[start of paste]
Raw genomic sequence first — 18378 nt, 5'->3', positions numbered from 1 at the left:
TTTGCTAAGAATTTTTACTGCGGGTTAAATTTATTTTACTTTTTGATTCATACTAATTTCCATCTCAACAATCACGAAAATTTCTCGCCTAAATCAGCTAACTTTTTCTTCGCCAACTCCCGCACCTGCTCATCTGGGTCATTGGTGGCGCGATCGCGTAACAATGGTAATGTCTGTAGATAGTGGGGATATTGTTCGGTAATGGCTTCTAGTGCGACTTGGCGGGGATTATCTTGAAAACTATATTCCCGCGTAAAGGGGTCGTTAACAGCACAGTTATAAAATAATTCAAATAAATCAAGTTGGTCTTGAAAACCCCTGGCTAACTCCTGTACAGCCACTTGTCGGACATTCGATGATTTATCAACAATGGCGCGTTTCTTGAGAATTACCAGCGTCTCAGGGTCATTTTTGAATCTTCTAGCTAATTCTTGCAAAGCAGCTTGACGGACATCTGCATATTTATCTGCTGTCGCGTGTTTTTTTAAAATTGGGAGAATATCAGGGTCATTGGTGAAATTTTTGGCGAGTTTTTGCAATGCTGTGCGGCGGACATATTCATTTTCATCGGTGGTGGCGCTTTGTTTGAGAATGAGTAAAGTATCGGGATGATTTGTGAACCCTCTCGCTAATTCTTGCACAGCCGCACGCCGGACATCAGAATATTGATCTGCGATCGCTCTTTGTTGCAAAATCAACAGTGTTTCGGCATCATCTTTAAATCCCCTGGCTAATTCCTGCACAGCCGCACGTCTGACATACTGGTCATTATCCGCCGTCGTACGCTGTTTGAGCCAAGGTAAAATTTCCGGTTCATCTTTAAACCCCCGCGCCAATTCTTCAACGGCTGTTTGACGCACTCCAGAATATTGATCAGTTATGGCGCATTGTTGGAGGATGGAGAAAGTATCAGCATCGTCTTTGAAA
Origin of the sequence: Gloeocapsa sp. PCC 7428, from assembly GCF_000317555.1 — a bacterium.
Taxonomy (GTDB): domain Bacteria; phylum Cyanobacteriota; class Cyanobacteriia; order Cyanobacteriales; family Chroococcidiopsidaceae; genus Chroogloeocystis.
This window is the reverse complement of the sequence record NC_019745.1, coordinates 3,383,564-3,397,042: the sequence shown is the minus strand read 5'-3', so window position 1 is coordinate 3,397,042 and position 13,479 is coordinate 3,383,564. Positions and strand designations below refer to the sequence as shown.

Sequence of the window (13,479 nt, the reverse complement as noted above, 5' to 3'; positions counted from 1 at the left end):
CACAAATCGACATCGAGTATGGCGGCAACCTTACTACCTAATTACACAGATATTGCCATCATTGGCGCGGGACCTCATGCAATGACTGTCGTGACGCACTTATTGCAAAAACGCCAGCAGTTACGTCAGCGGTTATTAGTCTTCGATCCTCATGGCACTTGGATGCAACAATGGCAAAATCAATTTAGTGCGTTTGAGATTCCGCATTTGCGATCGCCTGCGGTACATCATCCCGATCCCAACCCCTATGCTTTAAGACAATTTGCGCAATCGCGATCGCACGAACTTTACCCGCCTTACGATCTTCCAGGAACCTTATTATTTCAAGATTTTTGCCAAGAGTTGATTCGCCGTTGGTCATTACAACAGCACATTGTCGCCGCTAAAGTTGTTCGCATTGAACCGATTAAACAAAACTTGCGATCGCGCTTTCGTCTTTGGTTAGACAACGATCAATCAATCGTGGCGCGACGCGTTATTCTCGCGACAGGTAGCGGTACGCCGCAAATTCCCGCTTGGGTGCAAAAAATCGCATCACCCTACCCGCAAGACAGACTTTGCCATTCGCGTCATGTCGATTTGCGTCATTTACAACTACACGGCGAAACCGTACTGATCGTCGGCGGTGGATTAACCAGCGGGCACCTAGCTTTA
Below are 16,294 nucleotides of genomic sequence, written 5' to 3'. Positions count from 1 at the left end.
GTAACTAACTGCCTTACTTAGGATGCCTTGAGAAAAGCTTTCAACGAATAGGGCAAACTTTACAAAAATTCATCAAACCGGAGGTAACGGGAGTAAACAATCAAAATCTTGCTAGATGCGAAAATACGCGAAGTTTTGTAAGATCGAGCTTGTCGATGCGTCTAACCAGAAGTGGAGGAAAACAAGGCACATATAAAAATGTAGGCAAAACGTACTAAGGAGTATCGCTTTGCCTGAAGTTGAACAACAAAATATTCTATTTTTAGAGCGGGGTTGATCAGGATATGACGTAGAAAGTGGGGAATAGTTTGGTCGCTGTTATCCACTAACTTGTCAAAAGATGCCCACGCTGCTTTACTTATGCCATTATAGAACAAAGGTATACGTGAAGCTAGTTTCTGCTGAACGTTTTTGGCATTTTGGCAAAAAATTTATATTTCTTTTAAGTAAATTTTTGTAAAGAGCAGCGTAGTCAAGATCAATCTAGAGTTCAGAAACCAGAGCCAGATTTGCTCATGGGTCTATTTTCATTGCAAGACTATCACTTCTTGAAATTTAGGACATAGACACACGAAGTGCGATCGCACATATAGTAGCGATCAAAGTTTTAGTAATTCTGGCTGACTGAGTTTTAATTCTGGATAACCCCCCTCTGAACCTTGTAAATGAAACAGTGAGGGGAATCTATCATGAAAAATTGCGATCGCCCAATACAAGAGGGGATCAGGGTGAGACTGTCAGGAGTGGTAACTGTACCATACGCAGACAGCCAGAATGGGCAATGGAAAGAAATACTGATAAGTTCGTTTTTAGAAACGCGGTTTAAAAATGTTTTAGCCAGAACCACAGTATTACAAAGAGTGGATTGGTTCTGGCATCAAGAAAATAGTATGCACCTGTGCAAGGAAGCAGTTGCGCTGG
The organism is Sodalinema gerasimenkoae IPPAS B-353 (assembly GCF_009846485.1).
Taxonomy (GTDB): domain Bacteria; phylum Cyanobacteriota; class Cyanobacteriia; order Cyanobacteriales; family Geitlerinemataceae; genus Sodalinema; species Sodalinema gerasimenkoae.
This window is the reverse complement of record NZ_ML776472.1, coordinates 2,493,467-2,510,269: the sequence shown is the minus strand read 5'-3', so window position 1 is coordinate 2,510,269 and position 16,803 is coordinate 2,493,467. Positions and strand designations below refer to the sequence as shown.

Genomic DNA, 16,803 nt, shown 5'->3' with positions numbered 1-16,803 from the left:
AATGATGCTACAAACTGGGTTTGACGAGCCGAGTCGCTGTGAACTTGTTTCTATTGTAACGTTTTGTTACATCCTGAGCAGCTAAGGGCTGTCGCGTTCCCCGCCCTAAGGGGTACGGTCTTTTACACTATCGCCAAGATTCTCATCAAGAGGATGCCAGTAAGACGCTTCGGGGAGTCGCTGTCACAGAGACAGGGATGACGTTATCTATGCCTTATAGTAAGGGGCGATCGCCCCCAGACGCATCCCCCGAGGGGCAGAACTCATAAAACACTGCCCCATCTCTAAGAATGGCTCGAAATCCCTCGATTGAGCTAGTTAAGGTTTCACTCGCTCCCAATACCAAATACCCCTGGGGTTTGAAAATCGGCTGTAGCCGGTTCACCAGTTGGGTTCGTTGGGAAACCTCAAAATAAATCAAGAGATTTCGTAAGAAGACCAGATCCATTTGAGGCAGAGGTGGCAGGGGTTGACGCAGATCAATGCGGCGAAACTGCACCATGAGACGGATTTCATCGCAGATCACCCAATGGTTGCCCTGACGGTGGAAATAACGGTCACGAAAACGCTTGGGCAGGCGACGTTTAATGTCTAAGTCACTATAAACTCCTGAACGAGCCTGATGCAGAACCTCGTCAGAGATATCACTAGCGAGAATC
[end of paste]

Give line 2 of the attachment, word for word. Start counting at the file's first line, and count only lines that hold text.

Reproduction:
TTTGCTAAGAATTTTTACTGCGGGTTAAATTTATTTTACTTTTTGATTCATACTAATTTCCATCTCAACAATCACGAAAATTTCTCGCCTAAATCAGCTAACTTTTTCTTCGCCAACTCCCGCACCTGCTCATCTGGGTCATTGGTGGCGCGATCGCGTAACAATGGTAATGTCTGTAGATAGTGGGGATATTGTTCGGTAATGGCTTCTAGTGCGACTTGGCGGGGATTATCTTGAAAACTATATTCCCGCGTAAAGGGGTCGTTAACAGCACAGTTATAAAATAATTCAAATAAATCAAGTTGGTCTTGAAAACCCCTGGCTAACTCCTGTACAGCCACTTGTCGGACATTCGATGATTTATCAACAATGGCGCGTTTCTTGAGAATTACCAGCGTCTCAGGGTCATTTTTGAATCTTCTAGCTAATTCTTGCAAAGCAGCTTGACGGACATCTGCATATTTATCTGCTGTCGCGTGTTTTTTTAAAATTGGGAGAATATCAGGGTCATTGGTGAAATTTTTGGCGAGTTTTTGCAATGCTGTGCGGCGGACATATTCATTTTCATCGGTGGTGGCGCTTTGTTTGAGAATGAGTAAAGTATCGGGATGATTTGTGAACCCTCTCGCTAATTCTTGCACAGCCGCACGCCGGACATCAGAATATTGATCTGCGATCGCTCTTTGTTGCAAAATCAACAGTGTTTCGGCATCATCTTTAAATCCCCTGGCTAATTCCTGCACAGCCGCACGTCTGACATACTGGTCATTATCCGCCGTCGTACGCTGTTTGAGCCAAGGTAAAATTTCCGGTTCATCTTTAAACCCCCGCGCCAATTCTTCAACGGCTGTTTGACGCACTCCAGAATATTGATCAGTTATGGCGCATTGTTGGAGGATGGAGAAAGTATCAGCATCGTCTTTGAAA